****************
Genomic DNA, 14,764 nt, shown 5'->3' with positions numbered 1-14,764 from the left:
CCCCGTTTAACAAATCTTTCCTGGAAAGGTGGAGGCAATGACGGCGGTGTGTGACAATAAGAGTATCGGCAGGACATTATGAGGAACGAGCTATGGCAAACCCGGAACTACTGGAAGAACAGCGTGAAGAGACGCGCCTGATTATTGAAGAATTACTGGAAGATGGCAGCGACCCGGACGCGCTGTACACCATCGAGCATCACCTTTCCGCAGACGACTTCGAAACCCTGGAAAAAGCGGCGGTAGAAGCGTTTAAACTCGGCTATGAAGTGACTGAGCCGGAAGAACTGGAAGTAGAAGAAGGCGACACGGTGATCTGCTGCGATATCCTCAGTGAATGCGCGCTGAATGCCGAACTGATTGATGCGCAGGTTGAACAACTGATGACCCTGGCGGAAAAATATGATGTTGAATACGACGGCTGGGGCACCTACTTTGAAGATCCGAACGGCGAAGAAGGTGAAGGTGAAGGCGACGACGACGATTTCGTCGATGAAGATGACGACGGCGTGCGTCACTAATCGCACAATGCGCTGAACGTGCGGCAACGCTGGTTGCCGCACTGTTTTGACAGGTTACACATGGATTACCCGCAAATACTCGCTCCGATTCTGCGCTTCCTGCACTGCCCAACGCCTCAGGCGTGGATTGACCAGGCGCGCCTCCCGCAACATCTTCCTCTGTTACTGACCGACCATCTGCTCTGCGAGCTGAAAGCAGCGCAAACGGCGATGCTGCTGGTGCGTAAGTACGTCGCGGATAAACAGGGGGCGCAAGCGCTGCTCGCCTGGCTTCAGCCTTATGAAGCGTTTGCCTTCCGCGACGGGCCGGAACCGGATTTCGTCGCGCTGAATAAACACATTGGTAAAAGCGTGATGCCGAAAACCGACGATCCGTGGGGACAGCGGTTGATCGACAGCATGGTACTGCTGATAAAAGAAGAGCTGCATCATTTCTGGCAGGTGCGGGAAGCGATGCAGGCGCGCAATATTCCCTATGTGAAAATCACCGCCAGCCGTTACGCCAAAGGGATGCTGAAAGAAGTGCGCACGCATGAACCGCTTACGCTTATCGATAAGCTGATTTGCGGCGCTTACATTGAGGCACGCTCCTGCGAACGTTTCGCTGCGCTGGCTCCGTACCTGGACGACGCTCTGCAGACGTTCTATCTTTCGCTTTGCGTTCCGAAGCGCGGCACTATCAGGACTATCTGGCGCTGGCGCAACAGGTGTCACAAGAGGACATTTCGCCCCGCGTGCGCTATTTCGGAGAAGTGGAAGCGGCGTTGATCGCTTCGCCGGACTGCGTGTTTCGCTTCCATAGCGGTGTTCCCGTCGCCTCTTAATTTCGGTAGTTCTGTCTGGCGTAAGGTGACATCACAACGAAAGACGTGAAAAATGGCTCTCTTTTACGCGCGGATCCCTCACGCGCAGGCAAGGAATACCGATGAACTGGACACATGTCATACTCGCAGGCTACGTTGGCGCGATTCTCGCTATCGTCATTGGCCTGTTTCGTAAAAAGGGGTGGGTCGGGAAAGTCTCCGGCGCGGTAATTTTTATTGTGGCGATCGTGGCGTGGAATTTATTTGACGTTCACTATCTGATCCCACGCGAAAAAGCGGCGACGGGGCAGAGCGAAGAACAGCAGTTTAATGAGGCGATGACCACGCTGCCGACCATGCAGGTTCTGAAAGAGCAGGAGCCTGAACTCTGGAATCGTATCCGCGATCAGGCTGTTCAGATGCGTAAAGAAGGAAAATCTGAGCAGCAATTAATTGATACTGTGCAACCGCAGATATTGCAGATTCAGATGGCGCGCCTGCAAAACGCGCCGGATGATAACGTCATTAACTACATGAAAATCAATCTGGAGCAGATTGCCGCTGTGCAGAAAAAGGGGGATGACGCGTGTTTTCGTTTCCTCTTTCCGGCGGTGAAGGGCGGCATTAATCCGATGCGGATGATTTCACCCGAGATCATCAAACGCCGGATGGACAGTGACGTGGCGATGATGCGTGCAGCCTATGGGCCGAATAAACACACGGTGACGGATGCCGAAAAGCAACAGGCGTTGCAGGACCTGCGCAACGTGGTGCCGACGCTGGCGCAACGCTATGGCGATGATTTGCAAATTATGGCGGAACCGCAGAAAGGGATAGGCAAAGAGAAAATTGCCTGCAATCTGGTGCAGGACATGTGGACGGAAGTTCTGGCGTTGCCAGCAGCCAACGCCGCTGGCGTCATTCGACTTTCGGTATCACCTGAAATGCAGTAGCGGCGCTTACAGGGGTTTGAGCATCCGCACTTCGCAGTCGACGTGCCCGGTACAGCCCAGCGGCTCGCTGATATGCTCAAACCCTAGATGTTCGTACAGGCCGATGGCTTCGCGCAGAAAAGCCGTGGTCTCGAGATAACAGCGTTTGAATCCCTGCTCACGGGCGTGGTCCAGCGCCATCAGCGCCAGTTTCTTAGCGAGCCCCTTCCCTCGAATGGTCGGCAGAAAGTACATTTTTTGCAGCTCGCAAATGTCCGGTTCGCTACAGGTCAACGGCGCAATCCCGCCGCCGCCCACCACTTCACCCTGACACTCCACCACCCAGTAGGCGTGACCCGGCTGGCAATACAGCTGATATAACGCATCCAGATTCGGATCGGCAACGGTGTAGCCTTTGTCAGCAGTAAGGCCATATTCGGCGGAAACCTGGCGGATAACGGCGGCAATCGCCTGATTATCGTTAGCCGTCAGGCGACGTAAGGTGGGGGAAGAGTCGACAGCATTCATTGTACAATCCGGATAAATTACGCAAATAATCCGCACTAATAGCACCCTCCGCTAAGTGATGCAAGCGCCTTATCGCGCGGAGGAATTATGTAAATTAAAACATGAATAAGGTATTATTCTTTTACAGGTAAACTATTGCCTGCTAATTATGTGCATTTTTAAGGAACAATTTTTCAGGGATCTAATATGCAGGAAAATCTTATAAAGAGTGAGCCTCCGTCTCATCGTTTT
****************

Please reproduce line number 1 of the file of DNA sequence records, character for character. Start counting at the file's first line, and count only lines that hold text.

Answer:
Genomic DNA, 14,764 nt, shown 5'->3' with positions numbered 1-14,764 from the left: